Individuals with Down syndrome have specific health care needs and are at risk for certain health conditions. There are local and national organizations that provide wonderful support and resources:
The Down Syndrome Program at Virginia Mason is the only Down syndrome clinic in Washington State, providing a range of services including primary care, health care maintenance, coordination of subspecialty needs, prenatal consultations and neonatal support. The clinic is led by Rebecca Partridge, MD.
The Down Syndrome Specialty Clinic located on the University of Washington Medical Center campus provides formal developmental assessments, consultation for behavioral concerns, and assessment for common medical problems that can contribute to behavior or development concerns. They also collaborate with schools and early intervention programs to help provide the best environment for success. At this time, they are only able to see children ages 1 through 10. The specialists available in their clinic include: developmental behavioral pediatrics, psychology, physical therapy, occupational therapy, speech therapy, social work, nutrition, genetic counseling, and audiology.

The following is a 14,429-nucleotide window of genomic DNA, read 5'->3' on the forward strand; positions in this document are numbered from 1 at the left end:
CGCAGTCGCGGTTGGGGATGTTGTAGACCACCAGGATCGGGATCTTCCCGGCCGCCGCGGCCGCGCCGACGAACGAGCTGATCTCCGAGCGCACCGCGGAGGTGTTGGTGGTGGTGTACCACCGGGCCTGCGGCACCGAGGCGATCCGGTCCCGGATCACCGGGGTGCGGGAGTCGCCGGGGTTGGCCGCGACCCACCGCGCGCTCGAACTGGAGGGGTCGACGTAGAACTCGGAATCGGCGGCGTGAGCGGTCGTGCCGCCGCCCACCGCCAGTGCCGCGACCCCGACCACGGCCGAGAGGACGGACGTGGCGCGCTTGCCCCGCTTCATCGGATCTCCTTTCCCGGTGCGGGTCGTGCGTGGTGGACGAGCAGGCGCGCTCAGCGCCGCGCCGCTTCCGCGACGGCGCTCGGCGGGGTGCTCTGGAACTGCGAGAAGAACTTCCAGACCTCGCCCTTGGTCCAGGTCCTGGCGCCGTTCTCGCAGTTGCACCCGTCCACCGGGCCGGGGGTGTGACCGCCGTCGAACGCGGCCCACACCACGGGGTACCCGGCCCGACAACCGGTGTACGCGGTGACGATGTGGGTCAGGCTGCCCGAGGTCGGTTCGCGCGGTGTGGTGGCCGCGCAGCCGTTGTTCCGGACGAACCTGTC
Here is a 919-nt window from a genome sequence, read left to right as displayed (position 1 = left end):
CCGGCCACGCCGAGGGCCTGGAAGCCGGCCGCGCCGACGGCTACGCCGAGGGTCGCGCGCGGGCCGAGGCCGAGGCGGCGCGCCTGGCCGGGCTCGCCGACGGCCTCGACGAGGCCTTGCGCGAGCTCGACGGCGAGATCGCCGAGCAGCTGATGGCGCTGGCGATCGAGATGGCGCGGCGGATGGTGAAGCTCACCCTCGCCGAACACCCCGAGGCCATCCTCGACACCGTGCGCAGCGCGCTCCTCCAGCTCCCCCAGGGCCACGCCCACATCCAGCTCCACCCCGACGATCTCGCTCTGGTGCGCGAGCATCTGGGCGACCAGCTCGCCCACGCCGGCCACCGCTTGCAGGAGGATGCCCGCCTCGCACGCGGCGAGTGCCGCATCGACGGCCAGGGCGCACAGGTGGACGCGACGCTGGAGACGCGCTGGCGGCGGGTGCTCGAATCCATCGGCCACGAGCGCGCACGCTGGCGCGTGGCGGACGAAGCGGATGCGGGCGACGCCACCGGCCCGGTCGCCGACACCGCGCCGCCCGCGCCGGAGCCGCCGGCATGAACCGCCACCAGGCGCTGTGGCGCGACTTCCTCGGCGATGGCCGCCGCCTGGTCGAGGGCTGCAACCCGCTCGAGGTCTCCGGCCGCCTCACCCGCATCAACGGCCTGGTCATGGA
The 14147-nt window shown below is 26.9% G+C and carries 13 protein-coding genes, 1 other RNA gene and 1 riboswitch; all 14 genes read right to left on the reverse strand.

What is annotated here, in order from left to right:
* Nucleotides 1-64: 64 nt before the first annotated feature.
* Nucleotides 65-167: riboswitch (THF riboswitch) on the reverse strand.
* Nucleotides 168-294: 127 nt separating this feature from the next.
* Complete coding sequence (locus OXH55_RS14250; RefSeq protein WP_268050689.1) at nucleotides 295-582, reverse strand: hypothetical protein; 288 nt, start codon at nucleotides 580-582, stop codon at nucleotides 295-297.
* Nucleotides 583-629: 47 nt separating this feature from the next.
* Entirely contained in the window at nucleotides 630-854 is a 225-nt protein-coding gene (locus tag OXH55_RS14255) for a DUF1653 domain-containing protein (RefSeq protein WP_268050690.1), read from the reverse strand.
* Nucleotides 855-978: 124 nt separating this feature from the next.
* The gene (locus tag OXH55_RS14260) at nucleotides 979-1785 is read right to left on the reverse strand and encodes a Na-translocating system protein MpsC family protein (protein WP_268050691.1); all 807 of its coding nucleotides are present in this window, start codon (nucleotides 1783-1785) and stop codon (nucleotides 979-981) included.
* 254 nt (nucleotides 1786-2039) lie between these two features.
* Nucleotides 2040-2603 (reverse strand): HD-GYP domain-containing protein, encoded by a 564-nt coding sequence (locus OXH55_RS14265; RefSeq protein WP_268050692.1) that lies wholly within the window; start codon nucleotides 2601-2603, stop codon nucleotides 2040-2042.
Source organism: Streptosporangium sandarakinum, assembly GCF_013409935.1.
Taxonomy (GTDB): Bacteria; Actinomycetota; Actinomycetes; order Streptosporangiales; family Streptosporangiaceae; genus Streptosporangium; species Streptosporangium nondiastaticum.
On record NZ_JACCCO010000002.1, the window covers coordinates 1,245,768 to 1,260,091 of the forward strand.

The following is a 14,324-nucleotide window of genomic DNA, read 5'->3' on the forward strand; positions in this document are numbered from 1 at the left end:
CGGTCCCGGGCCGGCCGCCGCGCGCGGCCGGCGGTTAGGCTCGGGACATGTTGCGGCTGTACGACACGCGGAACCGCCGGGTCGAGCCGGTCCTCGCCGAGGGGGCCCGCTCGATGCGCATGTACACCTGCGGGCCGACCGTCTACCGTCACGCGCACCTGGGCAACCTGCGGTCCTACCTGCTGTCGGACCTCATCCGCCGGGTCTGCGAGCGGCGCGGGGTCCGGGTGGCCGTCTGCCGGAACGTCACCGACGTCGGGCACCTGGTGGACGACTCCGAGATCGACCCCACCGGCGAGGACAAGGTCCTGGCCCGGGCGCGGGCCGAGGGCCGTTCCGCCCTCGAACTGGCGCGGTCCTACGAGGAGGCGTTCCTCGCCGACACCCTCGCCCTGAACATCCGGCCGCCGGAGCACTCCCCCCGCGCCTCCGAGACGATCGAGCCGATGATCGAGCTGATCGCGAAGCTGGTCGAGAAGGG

The National Down Syndrome Society (NDSS) has a very comprehensive section on Health Care for individuals with Down syndrome including associated conditions, and health care guidelines for children and adults with Down syndrome. They also have a section on Aging.
The American Academy of Pediatrics has compiled a set of Down Syndrome Health Care Guidelines that help define standards of quality of care of individuals with Down syndrome. These guidelines provide comprehensive information about health concerns for people with Down syndrome at each stage of development, from birth through adulthood.
Down Syndrome-Autism Connection™ provides education and support to individuals facing the unique challenges caused by co-occurring Down syndrome and autism.
The National Down Syndrome Center also provides valuable healthcare information and resources.